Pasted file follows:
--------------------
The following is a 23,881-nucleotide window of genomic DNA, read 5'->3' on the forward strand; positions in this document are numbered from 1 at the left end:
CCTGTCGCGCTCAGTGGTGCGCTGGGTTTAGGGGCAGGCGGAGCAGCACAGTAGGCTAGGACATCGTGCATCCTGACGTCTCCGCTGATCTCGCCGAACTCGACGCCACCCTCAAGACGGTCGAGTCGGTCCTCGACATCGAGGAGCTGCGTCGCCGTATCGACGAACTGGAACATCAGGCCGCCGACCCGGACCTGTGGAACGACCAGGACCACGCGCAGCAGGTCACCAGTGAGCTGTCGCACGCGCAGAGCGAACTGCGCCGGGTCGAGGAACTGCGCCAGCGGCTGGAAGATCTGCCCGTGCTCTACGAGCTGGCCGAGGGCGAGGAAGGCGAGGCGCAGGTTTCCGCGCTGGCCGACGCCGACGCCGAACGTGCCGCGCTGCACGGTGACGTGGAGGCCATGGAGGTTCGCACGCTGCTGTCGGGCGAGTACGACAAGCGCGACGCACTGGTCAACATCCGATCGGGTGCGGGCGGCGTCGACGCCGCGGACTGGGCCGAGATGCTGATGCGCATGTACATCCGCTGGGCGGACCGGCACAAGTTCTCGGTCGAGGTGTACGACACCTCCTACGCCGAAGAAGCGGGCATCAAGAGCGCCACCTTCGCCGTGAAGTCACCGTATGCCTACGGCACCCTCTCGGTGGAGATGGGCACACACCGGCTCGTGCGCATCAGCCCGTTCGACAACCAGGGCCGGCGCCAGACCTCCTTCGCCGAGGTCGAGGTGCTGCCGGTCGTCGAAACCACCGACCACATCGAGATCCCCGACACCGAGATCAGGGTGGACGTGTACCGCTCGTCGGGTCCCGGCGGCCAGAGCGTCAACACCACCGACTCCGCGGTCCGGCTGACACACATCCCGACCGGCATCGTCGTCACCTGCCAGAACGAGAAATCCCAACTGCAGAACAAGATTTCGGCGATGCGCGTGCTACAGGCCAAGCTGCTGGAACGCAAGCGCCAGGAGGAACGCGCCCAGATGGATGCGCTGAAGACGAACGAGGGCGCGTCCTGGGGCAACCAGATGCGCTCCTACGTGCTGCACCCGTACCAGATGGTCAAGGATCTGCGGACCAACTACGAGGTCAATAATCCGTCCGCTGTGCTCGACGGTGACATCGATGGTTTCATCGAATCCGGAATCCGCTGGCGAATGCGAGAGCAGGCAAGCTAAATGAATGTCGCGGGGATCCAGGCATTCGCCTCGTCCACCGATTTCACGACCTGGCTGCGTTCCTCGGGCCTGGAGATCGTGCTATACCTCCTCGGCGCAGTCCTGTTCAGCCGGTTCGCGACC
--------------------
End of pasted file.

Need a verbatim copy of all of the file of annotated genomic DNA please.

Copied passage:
The following is a 23,881-nucleotide window of genomic DNA, read 5'->3' on the forward strand; positions in this document are numbered from 1 at the left end:
CCTGTCGCGCTCAGTGGTGCGCTGGGTTTAGGGGCAGGCGGAGCAGCACAGTAGGCTAGGACATCGTGCATCCTGACGTCTCCGCTGATCTCGCCGAACTCGACGCCACCCTCAAGACGGTCGAGTCGGTCCTCGACATCGAGGAGCTGCGTCGCCGTATCGACGAACTGGAACATCAGGCCGCCGACCCGGACCTGTGGAACGACCAGGACCACGCGCAGCAGGTCACCAGTGAGCTGTCGCACGCGCAGAGCGAACTGCGCCGGGTCGAGGAACTGCGCCAGCGGCTGGAAGATCTGCCCGTGCTCTACGAGCTGGCCGAGGGCGAGGAAGGCGAGGCGCAGGTTTCCGCGCTGGCCGACGCCGACGCCGAACGTGCCGCGCTGCACGGTGACGTGGAGGCCATGGAGGTTCGCACGCTGCTGTCGGGCGAGTACGACAAGCGCGACGCACTGGTCAACATCCGATCGGGTGCGGGCGGCGTCGACGCCGCGGACTGGGCCGAGATGCTGATGCGCATGTACATCCGCTGGGCGGACCGGCACAAGTTCTCGGTCGAGGTGTACGACACCTCCTACGCCGAAGAAGCGGGCATCAAGAGCGCCACCTTCGCCGTGAAGTCACCGTATGCCTACGGCACCCTCTCGGTGGAGATGGGCACACACCGGCTCGTGCGCATCAGCCCGTTCGACAACCAGGGCCGGCGCCAGACCTCCTTCGCCGAGGTCGAGGTGCTGCCGGTCGTCGAAACCACCGACCACATCGAGATCCCCGACACCGAGATCAGGGTGGACGTGTACCGCTCGTCGGGTCCCGGCGGCCAGAGCGTCAACACCACCGACTCCGCGGTCCGGCTGACACACATCCCGACCGGCATCGTCGTCACCTGCCAGAACGAGAAATCCCAACTGCAGAACAAGATTTCGGCGATGCGCGTGCTACAGGCCAAGCTGCTGGAACGCAAGCGCCAGGAGGAACGCGCCCAGATGGATGCGCTGAAGACGAACGAGGGCGCGTCCTGGGGCAACCAGATGCGCTCCTACGTGCTGCACCCGTACCAGATGGTCAAGGATCTGCGGACCAACTACGAGGTCAATAATCCGTCCGCTGTGCTCGACGGTGACATCGATGGTTTCATCGAATCCGGAATCCGCTGGCGAATGCGAGAGCAGGCAAGCTAAATGAATGTCGCGGGGATCCAGGCATTCGCCTCGTCCACCGATTTCACGACCTGGCTGCGTTCCTCGGGCCTGGAGATCGTGCTATACCTCCTCGGCGCAGTCCTGTTCAGCCGGTTCGCGACC